Although the diagram appears to represent a constant bank, that’s not really what happens. Instead, a rolling moment is imposed about the airplane’s longitudinal axis—the one running from nose to tail. Unless rudder is applied to maintain heading, the airplane will turn in the direction of the lowered wing. One wing goes up while the other goes down. The top of the rising wing sees increased air pressure, delaying flow separation. Meanwhile, the top of the lowering wing sees the opposite—reduced air pressure—and the potential for flow separation to be realized at a reduced angle of attack.
But wait—there’s more. In a bank, the lowered wing—the one on the inside of the turn—is moving through the air at a speed lower than the raised wing, the one outside the turn. Less air flowing over the wing means less lift, and increases the likelihood of flow separation. In other words, the lowered wing is closer to its critical angle of attack than the raised one. The mere act of rolling into a bank momentarily increases angle of attack and the risk of flow separation on the lowered wing.
There’s a final point to be made about turning flight at angles of attack near the point of flow separation: Deflecting the ailerons changes the wings’ aerodynamics. The wing with its aileron deflected downward sees increased camber, which means increased lift (drag also increases as a byproduct). The opposite aileron, meanwhile, is deflected up, into the flow itself. This also increases drag but with the addition of decreasing that wing’s lift, essentially by acting as a spoiler and increasing flow separation.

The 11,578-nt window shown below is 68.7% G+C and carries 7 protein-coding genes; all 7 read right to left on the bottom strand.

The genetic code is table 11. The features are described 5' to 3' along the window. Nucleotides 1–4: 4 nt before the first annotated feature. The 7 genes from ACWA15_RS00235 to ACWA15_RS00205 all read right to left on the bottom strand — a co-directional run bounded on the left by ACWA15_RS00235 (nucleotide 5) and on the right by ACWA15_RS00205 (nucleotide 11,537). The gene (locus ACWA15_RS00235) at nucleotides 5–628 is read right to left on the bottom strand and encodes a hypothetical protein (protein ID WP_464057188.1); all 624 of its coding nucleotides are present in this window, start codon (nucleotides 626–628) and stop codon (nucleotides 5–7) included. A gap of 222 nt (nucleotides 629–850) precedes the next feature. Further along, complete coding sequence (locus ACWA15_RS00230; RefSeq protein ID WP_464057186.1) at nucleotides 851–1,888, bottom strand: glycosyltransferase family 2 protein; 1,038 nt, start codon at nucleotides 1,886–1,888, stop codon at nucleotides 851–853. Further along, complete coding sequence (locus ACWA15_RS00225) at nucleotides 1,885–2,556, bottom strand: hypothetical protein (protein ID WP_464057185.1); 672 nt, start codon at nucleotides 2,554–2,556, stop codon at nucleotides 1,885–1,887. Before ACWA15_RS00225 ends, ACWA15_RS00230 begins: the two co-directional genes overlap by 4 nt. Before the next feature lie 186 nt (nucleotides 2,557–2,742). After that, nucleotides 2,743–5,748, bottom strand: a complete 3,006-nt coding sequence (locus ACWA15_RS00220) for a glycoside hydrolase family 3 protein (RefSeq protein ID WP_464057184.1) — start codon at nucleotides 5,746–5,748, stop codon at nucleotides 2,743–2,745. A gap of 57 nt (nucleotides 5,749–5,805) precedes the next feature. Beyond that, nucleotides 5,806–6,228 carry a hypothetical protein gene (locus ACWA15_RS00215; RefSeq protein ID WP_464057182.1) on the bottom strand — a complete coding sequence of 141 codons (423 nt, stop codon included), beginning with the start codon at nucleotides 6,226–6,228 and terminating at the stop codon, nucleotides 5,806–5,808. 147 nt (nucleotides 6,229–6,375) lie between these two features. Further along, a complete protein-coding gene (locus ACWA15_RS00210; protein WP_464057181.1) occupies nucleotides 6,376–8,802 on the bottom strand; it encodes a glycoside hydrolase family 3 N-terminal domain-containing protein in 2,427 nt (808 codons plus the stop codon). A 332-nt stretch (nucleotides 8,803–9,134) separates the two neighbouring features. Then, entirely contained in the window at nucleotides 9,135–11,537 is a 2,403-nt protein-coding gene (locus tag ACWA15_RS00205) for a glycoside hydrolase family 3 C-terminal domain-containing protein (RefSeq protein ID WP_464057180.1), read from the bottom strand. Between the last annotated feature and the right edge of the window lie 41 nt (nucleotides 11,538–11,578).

As mentioned earlier, not all loss-of-control accidents involve turning flight, or even exceeding the critical angle of attack and encountering a stall. But a bunch do, perhaps with a spin thrown in for good measure. Any time we’re maneuvering—turning, banking, climbing and/or descending—we’re changing the wing’s angle of attack. Sometimes we’re reducing it, sometimes not.
One key to understanding flow separation is to accept you can’t directly measure how close the wing is to its critical angle of attack without an AoA indicator. Until and unless you have one, indicated airspeed is the imperfect stand-in. It works well enough in level flight, but with almost any bank angle, the equations start changing and you must maintain a healthy margin above the wings-level stall speed.
Banking also has other effects, which may or may not increase the likelihood of exceeding the critical angle of attack and encountering flow separation. Do it right (wrong) and you’ve found the perfect recipe for a spin entry. Do it too close to the ground and you’ll end up an LOC-I statistic.
Jeb Burnside is this magazine’s editor-in-chief. He’s an airline transport pilot with a bunch of hours and owns a Beechcraft Debonair, plus half of an Aeronca 7CCM Champ.